Millennial Households Are Down but Not Out
Falling unemployment and rising wages are poised to stimulate household formation among younger adults.
Younger adults were hit harder by the global financial crisis than any other age group, and their circumstances have been slowest to improve. Household formation among younger adults has been correspondingly weak postcrisis and explains much of the slow pace of the housing recovery. We estimate as many as 2 million households were "postponed" among the 25-39 age group since 2006.
Recently, conditions have begun to improve for younger adults, setting the stage for stronger housing activity in the years to come. Labor markets have tightened since early 2015, catalyzing a significant and long-awaited rebound in inflation-adjusted wages for younger adults. With unemployment remarkably low, underemployed young workers are finding better job opportunities. Household formation among younger adults should accelerate, with a lag, as balance sheets are rebuilt. Rising mortgage rates are unlikely to prove an unsurmountable barrier to homeownership, nor do we see any evidence that millennials are meaningfully less inclined to own than prior generations. Meanwhile, new housing supply is changing to meet nascent millennial demand, as homebuilders’ mix shifts to affordable starter homes. We expect 2.25 million new households to be formed by those aged 25-39 through 2020, based on these conditions.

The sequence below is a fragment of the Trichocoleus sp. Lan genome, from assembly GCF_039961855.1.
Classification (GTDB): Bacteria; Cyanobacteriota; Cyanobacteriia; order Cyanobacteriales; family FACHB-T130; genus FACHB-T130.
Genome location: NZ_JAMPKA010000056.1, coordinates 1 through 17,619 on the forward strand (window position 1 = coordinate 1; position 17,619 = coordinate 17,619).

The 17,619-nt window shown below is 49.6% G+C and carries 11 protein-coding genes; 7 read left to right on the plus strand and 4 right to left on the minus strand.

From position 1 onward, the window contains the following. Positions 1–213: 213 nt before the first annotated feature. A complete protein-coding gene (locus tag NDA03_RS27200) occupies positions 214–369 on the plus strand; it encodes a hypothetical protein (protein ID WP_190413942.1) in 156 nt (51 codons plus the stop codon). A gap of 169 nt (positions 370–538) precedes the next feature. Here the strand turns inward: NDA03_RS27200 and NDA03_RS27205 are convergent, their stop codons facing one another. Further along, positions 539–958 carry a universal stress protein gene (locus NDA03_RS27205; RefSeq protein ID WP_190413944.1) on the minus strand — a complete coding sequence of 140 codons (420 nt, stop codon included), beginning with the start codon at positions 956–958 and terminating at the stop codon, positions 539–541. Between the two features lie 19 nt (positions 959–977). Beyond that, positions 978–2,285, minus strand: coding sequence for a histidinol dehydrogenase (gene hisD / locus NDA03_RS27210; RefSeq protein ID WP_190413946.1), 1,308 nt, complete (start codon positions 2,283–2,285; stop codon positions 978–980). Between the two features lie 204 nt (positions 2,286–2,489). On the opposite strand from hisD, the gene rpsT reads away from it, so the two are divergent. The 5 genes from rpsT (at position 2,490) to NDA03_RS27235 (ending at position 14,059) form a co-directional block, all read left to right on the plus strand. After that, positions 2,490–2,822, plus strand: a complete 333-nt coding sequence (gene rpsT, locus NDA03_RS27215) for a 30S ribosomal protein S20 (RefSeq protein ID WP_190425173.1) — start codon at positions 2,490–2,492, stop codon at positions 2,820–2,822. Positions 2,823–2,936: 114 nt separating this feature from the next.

Transparency is how we protect the integrity of our work and keep empowering investors to achieve their goals and dreams. And we have unwavering standards for how we keep that integrity intact, from our research and data to our policies on content and your personal data.
We’d like to share more about how we work and what drives our day-to-day business.
We sell different types of products and services to both investment professionals and individual investors. These products and services are usually sold through license agreements or subscriptions. Our investment management business generates asset-based fees, which are calculated as a percentage of assets under management. We also sell both admissions and sponsorship packages for our investment conferences and advertising on our websites and newsletters.
How we use your information depends on the product and service that you use and your relationship with us. We may use it to:
To learn more about how we handle and protect your data, visit our privacy center.
Maintaining independence and editorial freedom is essential to our mission of empowering investor success. We provide a platform for our authors to report on investments fairly, accurately, and from the investor’s point of view. We also respect individual opinions––they represent the unvarnished thinking of our people and exacting analysis of our research processes. Our authors can publish views that we may or may not agree with, but they show their work, distinguish facts from opinions, and make sure their analysis is clear and in no way misleading or deceptive.
To further protect the integrity of our editorial content, we keep a strict separation between our sales teams and authors to remove any pressure or influence on our analyses and research.
Read our editorial policy to learn more about our process.